Inside The New York Botanical Garden

Edible Plants: From Field to Garden

Posted in From the Library on September 6 2018, by Esther Jackson

Esther Jackson is the Public Services Librarian at NYBG’s LuEsther T. Mertz Library where she manages Reference and Circulation services and oversees the Plant Information Office. She spends much of her time assisting researchers, providing instruction related to library resources, and collaborating with NYBG staff on various projects related to Garden initiatives and events.


Veggie Garden RemixThese three new books in the Mertz Library focus on growing, foraging, and cooking edible plants. Each offers a different perspective on human and plant interactions, and will inspire readers to think about new recipes and garden ideas.

Niki Jabbour’s Veggie Garden Remix: 224 New Plants to Shake Up Your Garden and Add Variety, Flavor, and Fun (2018) by gardener, author, and The Weekend Gardener radio show host (and creator) Niki Jabbour offers vegetable gardeners some new ideas to try alongside tried and true North American garden favorites. A laundry list of interesting varieties and cultivars, Veggie Garden Remix is a simple book, yet will be fun for those who like to try something a little different in their gardens. The book doesn’t include information about where to source particular varieties or cultivars from; readers may wish to investigate Seed Savers Exchange for hard-to-find recommendations.

Forage Harvest FeastForage, Harvest, Feast: A Wild-Inspired Cuisine (2018) by Marie Viljoen opens with the premise that “it is time to refresh our palates.” Viljoen, based in New York City, is an advocate for foraging and has received praise for her inventive use of foraged flora in her cuisine. Forage, Harvest, Feast is meant as a cookbook and not as a field guide. It will appeal to readers who are looking for inventive ways to use locally-foraged plants in their cooking. Home chefs and restaurateurs alike may find inspiration with her recipes. The book may not, however, appeal to readers who are more cautious with their foraging. By way of example, Viljoen advocates for the eating of some plants that have historically been avoided because of their poisonous properties—Phytolacca americana (pokeweed), for example—suggesting that readers can avoid the poisonous properties of this and other plants by preparing them in very specific ways and eating only very specific parts. (Viljoen is a gardener and cook, but not a botanist nor doctor.) Readers on the hunt for less risky foraging suggestions may enjoy the excellent Northeast Foraging by Leda Meredith or Gary Lincoff’s The Joy of Foraging, and perhaps use either in conjunction with Forage, Harvest, Feast for recipe ideas.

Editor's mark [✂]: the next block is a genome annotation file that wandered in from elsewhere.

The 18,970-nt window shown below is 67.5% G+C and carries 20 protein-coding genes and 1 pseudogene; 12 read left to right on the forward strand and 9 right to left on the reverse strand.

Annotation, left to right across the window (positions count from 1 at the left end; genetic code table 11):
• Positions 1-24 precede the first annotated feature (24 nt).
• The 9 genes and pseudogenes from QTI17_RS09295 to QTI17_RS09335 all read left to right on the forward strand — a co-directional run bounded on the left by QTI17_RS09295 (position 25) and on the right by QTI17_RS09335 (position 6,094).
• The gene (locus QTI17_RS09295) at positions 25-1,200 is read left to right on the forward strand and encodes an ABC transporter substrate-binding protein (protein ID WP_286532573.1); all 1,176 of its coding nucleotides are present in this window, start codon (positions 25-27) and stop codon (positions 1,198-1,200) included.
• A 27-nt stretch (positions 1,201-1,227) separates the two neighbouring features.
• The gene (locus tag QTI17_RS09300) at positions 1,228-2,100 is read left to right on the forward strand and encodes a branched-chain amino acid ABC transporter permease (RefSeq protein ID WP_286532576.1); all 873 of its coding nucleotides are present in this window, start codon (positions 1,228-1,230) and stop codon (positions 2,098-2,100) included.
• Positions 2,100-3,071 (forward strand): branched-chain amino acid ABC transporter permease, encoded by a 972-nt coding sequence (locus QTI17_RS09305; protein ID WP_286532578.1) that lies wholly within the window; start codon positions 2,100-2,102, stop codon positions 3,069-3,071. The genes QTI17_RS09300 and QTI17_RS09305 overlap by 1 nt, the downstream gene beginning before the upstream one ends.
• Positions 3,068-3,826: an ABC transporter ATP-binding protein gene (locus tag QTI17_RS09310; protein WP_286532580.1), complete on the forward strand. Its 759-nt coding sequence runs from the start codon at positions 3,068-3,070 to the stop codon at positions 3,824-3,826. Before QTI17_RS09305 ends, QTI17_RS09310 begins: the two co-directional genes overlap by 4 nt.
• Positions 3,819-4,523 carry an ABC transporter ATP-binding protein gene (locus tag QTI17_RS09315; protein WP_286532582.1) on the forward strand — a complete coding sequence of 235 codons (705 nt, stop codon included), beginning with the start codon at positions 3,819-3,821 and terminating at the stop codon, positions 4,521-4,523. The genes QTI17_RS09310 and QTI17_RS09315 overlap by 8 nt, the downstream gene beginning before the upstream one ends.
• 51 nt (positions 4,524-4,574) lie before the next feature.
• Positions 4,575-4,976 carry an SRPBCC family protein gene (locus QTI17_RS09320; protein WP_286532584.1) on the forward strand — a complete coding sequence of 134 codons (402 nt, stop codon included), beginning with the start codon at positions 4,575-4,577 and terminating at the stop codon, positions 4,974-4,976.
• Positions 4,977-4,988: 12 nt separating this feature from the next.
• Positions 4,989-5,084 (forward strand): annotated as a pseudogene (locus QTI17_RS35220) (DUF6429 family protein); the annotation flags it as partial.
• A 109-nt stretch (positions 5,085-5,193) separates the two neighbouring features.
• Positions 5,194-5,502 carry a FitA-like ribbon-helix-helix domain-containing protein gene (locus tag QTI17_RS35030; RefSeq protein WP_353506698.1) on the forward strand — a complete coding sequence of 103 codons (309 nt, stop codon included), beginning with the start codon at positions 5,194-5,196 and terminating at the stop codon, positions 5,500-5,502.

The danger of relying on cookbooks for information such as how to best forage plants and what is edible as opposed to potentially toxic is well-illustrated with the recent recall of another 2018 title, Tales from a Forager’s Kitchen: The Ultimate Field Guide to Evoke Curiosity & Wonderment (2018) by Johanna Holmgren. Pulled from shelves because of its recipes including raw morels, elderberry, and uncooked acorns (to say nothing of her recipes using queen anne’s lace—a close relative of poison hemlock, to which it bears a similar appearance), the scandal surrounding this title makes a strong case for informed, expert editors who are experienced and highly-trained. Publishers of similar titles will hopefully take note and vet future non-scientific foraging works more rigorously, hiring trained experts (such as botanists) as fact-checkers when possible.Grow What You Love

Finally, Grow What You Love: 12 Plant Families to Change Your Life (2018) by Emily Murphy is a fairly typical introductory gardening book. Replete with attractive photos and simple advice, it offers an inviting window into the world of edible gardening for those who know nothing or little of the topic. Readers wondering which 12 plant families are featured will be disappointed if they expected botanical plant families such as Lamiaceae, Apiaceae, etc. By “plant families” Murphy means groupings such as “winter greens” and “edible flowers.” Murphy is a web series host, a contributor to Better Homes and Gardens, a garden design and organic gardening consultant, and a teacher of organic gardening.

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